causing only a moderate amount of damage generally over the State.

Pennsylvania. H. E. Hodgkiss (May 25): Rosy apple aphids are abundant in
some orchards, curling leaves and infesting fruit clusters.

New Jersey. T. L. Guyton (June 1): Very numerous on unsprayed host trees
near Bound Brook, in north-central New Jersey.

Delaware. L. A. Stearns ('1ay 16): General infestation of the rosy P-mmle
aphid, which is severe, especially in orchards where control neacures
have been omitted.

,aryland. E. N. story (May 13): Two lots of rosy apple aphids sent in, one
from Cambridge and one from Baltimore, both accompanied by numbers of
larvae of the ladybird beetle and the syrphus fly. Woolly aphids
(Eriosora- lanigerum Hausm.) reported generally on apples.






- 174 -


Virginia. A. M. Woodside (May 21): Two weeks ago predators of the rosy
apple aphid seemed to have the situation well in hand, but most of
these have pupated and the aphids are multiplying rapidly. Damage in
some orchards will be from light to moderate.

H. G. Walker and L. D. Anderson (May 25): Aphids were Tory abun-
dant during the latter part of April and the first part of May on a
few apple trees growing on the grounds of the Virginia Truck Experi-
ment Station at Norfolk.

Georgia. C. H. Alden (May 20): Green apple aphids are abundant in most
apple orchards in the State.

Mississippi. C. Lyle (May 24): Injury to oats by the apple grain aphid
was reported on May 7 from Glendora, in Tallahatchie County, in north-
western :ississippi.

Indiana. J. J. Davis. (.ay 23): The rosy apple aphid has been very
abundant on and destructive to apple, especially in the southern half
of the State. The natural enemies are just now beginning to make some
headway against them.

L. F. Steiner (:.vy 9): Rosy apple aphids are conspicuous on many
trees. Migration and natural enemies have greatly depleted the aphid
population on apple trees. (y 11): Rosy and green aphids are still
very abundant in western Indiana, with the former predominant and still
causing severe injury. The effect on the fruit is already very notice-
able. Natural enemies are increasing very slowly. The woblly apple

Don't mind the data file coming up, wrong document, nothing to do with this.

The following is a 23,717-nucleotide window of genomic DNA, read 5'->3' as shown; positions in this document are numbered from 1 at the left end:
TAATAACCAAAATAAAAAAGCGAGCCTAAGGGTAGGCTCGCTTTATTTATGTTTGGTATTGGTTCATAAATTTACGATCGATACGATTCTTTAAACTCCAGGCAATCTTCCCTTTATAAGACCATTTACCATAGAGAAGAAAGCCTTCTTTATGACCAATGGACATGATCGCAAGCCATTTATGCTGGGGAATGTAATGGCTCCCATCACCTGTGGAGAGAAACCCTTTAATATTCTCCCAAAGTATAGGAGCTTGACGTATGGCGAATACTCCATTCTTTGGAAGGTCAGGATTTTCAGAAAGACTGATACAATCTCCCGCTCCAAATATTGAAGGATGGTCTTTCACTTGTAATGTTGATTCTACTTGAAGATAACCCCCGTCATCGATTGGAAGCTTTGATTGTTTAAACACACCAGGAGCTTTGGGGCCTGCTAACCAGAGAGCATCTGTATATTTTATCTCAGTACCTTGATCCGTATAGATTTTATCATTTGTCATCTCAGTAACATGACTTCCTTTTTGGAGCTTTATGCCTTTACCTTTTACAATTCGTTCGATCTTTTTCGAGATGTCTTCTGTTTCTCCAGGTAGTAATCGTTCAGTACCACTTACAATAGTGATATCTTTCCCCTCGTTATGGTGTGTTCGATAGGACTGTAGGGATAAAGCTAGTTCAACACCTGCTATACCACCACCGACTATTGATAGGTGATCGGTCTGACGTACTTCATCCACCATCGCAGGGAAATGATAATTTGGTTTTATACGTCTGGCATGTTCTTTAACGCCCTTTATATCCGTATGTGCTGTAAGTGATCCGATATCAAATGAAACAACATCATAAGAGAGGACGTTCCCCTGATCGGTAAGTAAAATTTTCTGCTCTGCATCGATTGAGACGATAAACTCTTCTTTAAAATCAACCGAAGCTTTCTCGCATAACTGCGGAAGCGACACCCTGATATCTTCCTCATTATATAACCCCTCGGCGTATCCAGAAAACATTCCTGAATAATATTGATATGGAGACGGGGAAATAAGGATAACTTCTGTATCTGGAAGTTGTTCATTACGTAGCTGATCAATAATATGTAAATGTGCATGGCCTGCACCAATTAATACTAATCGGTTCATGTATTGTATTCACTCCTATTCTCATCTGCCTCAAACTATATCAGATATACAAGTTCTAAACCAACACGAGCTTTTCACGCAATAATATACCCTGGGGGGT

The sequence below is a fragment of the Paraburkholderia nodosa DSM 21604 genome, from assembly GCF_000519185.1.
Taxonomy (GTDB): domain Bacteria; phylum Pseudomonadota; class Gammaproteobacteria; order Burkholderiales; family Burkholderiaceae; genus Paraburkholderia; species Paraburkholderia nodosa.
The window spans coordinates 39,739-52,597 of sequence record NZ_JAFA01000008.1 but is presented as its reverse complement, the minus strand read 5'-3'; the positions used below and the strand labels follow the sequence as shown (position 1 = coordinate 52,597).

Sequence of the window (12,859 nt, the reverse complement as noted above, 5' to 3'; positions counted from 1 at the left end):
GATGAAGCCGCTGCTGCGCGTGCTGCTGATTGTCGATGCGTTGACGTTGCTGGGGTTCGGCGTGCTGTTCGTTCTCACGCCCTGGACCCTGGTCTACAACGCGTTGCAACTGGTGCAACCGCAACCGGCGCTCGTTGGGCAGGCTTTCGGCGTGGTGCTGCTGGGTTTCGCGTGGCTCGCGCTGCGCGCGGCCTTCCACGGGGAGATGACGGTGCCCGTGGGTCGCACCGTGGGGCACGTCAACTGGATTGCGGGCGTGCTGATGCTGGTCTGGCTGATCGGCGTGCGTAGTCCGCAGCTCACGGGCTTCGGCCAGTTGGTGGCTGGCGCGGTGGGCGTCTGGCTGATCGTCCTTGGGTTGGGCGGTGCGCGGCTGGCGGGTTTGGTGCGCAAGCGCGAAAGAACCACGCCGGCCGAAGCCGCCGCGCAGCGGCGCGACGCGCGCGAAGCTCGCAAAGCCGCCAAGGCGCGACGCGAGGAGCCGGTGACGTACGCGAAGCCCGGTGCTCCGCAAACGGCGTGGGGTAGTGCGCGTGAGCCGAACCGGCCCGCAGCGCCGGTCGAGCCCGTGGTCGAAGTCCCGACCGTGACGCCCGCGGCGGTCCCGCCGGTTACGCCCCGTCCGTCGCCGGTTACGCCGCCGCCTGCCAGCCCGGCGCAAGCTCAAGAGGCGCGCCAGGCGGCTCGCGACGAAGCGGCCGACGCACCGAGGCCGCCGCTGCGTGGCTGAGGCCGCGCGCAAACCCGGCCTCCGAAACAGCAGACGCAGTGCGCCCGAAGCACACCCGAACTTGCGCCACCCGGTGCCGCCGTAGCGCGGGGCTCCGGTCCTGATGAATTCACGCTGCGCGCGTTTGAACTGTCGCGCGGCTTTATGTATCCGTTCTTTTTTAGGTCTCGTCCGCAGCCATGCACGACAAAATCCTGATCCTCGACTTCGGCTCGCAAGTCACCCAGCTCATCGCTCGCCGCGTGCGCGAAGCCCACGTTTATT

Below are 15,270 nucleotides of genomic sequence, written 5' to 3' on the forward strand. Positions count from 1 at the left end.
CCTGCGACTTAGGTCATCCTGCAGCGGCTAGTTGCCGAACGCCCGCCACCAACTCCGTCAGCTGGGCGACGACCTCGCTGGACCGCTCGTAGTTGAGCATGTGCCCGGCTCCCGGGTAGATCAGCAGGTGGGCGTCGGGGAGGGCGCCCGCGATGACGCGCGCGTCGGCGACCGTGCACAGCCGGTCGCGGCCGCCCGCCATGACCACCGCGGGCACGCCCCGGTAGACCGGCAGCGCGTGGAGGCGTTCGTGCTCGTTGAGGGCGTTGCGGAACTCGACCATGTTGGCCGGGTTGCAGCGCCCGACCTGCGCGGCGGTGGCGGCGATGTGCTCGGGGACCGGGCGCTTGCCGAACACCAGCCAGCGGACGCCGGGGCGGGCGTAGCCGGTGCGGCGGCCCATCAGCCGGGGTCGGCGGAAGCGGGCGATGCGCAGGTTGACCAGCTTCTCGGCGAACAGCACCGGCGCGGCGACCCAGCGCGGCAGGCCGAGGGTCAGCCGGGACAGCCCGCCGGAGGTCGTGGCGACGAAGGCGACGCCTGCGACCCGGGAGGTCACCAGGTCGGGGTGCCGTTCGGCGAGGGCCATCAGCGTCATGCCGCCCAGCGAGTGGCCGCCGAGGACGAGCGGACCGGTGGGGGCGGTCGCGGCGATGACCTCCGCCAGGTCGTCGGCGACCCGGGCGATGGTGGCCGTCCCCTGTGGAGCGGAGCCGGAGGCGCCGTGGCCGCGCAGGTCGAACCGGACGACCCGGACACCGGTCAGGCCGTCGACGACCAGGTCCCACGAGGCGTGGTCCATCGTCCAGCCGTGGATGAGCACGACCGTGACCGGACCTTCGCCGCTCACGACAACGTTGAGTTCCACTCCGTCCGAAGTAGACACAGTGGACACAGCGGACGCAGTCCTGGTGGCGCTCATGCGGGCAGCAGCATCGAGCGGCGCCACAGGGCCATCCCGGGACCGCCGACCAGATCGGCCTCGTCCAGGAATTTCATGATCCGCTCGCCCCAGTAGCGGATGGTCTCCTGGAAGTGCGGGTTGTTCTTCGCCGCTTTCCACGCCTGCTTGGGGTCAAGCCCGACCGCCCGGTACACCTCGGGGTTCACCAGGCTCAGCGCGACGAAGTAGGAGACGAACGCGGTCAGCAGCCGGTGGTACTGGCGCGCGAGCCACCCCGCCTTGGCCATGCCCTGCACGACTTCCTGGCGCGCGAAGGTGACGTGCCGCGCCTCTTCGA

aphid has been very active on twigs injured by the 13-year locust last
season. (May 24): The damage done by rosy apple aphids is the most
severe that has been observed in southwestern Indiana for several years.

Missouri. L. Hasonan (May 23): During May orchards have been more severely
infested by the rosy apple aphid than fo- many years. At Columbia the
peak of development of the pest came around May 10 to 15, but they are
still abundant. Notwithstanding the cool, rainy weather, predators and,
to a loss extent, parasites have been helping to reduce the infestation.

Washington. E. J. Newcomer (May 6): The green apple aphids are more
numerous than usual at Yakima. Ladybird beetles, mostly Coccinella
quinquenotata Kby., arc also very numencrous and 18 egg clusters were ob-
served on 1 limb.

WHITE APPLE LEAFHOPPER (Typhlocyba pomaria M'cAtee)

Connecticut. P. Garman (May 20): Either late in appearing or less abundant
than usual in New Haven County.

New York. N. Y. State Coll. Agr. News Letter (May):' The first nymph was ob1-
served in the lower Hudson River Valley on April 29. The first week in
May the insect was hatching generally from overwintered eggs and by
May 9 the larger nymphs wore beginning to acquire wings.







- 175 -


Pennsylvania. H. E. Hodgkiss (May 25): White apple leafhopper hatching
rapidly. During the week of May 15, these were plentiful up to and
including 3d-instar individuals.

Virginia. A. M. Woodside (May 21): Nymphs are common in some orchards
around Staunton and adults are beginning to appear.

NEW YORK WEEVIL (Ithycerus novoboracensis Forst.)

Massachusetts. A. I. Bourne (May 24): A rather severe infestation was
reported within the last few days. The insect has shown itself to be
very abundant and is causing considerable da.nage in a young apple
orchard adjoining a strip of woodland. Injury caused by this beetle
last year was not extensive. This year, however, the insects are very
abundant and hWve already caused considerable damage to young growth.
This is interesting, as this insect is seldom abundant enough to cause
appreciable damage.

PEACH

PLUM CURCULIO (Conotrachelus nenuphar Hbf,.)'

Maine. F. H. Lathrop (May 17): A very few individuals have emerged in